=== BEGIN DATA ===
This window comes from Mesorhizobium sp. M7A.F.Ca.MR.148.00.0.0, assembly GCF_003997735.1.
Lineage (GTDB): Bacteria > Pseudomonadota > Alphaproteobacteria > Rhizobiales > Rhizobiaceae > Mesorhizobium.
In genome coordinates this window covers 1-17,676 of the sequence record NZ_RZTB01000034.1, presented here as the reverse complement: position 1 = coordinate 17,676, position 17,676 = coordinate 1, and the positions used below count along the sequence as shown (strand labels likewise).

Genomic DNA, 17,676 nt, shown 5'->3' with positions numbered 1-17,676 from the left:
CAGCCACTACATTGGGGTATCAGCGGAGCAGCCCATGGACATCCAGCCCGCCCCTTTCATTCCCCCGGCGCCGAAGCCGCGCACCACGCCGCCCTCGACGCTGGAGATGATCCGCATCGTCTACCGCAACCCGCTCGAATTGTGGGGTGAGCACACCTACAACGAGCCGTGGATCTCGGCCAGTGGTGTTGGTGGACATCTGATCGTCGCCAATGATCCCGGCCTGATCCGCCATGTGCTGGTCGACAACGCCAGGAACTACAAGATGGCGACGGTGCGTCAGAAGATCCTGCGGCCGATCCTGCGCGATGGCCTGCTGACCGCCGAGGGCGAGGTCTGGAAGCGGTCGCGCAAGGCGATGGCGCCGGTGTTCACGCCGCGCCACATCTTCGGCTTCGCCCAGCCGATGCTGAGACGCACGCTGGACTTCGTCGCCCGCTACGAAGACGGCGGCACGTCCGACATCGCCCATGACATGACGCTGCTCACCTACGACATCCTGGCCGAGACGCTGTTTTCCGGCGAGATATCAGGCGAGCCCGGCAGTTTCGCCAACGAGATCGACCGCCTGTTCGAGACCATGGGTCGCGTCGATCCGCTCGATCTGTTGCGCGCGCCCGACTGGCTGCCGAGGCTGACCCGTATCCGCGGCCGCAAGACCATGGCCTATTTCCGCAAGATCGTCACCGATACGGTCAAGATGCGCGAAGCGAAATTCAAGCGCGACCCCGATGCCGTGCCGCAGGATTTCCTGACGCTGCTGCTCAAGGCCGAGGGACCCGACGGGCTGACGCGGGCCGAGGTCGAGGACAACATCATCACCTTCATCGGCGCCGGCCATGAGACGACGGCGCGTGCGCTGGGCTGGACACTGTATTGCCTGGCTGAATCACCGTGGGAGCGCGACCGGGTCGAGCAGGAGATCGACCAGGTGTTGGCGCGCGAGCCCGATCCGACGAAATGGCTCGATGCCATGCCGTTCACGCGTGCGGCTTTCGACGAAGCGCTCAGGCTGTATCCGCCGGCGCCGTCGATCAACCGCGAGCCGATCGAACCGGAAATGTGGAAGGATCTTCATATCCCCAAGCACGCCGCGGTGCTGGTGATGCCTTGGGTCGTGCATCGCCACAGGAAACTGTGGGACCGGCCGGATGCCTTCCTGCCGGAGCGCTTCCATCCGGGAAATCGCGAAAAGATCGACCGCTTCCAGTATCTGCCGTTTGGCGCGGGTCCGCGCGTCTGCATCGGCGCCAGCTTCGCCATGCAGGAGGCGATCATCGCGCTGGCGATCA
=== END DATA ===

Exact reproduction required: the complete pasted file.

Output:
This window comes from Mesorhizobium sp. M7A.F.Ca.MR.148.00.0.0, assembly GCF_003997735.1.
Lineage (GTDB): Bacteria > Pseudomonadota > Alphaproteobacteria > Rhizobiales > Rhizobiaceae > Mesorhizobium.
In genome coordinates this window covers 1-17,676 of the sequence record NZ_RZTB01000034.1, presented here as the reverse complement: position 1 = coordinate 17,676, position 17,676 = coordinate 1, and the positions used below count along the sequence as shown (strand labels likewise).

Genomic DNA, 17,676 nt, shown 5'->3' with positions numbered 1-17,676 from the left:
CAGCCACTACATTGGGGTATCAGCGGAGCAGCCCATGGACATCCAGCCCGCCCCTTTCATTCCCCCGGCGCCGAAGCCGCGCACCACGCCGCCCTCGACGCTGGAGATGATCCGCATCGTCTACCGCAACCCGCTCGAATTGTGGGGTGAGCACACCTACAACGAGCCGTGGATCTCGGCCAGTGGTGTTGGTGGACATCTGATCGTCGCCAATGATCCCGGCCTGATCCGCCATGTGCTGGTCGACAACGCCAGGAACTACAAGATGGCGACGGTGCGTCAGAAGATCCTGCGGCCGATCCTGCGCGATGGCCTGCTGACCGCCGAGGGCGAGGTCTGGAAGCGGTCGCGCAAGGCGATGGCGCCGGTGTTCACGCCGCGCCACATCTTCGGCTTCGCCCAGCCGATGCTGAGACGCACGCTGGACTTCGTCGCCCGCTACGAAGACGGCGGCACGTCCGACATCGCCCATGACATGACGCTGCTCACCTACGACATCCTGGCCGAGACGCTGTTTTCCGGCGAGATATCAGGCGAGCCCGGCAGTTTCGCCAACGAGATCGACCGCCTGTTCGAGACCATGGGTCGCGTCGATCCGCTCGATCTGTTGCGCGCGCCCGACTGGCTGCCGAGGCTGACCCGTATCCGCGGCCGCAAGACCATGGCCTATTTCCGCAAGATCGTCACCGATACGGTCAAGATGCGCGAAGCGAAATTCAAGCGCGACCCCGATGCCGTGCCGCAGGATTTCCTGACGCTGCTGCTCAAGGCCGAGGGACCCGACGGGCTGACGCGGGCCGAGGTCGAGGACAACATCATCACCTTCATCGGCGCCGGCCATGAGACGACGGCGCGTGCGCTGGGCTGGACACTGTATTGCCTGGCTGAATCACCGTGGGAGCGCGACCGGGTCGAGCAGGAGATCGACCAGGTGTTGGCGCGCGAGCCCGATCCGACGAAATGGCTCGATGCCATGCCGTTCACGCGTGCGGCTTTCGACGAAGCGCTCAGGCTGTATCCGCCGGCGCCGTCGATCAACCGCGAGCCGATCGAACCGGAAATGTGGAAGGATCTTCATATCCCCAAGCACGCCGCGGTGCTGGTGATGCCTTGGGTCGTGCATCGCCACAGGAAACTGTGGGACCGGCCGGATGCCTTCCTGCCGGAGCGCTTCCATCCGGGAAATCGCGAAAAGATCGACCGCTTCCAGTATCTGCCGTTTGGCGCGGGTCCGCGCGTCTGCATCGGCGCCAGCTTCGCCATGCAGGAGGCGATCATCGCGCTGGCGATCA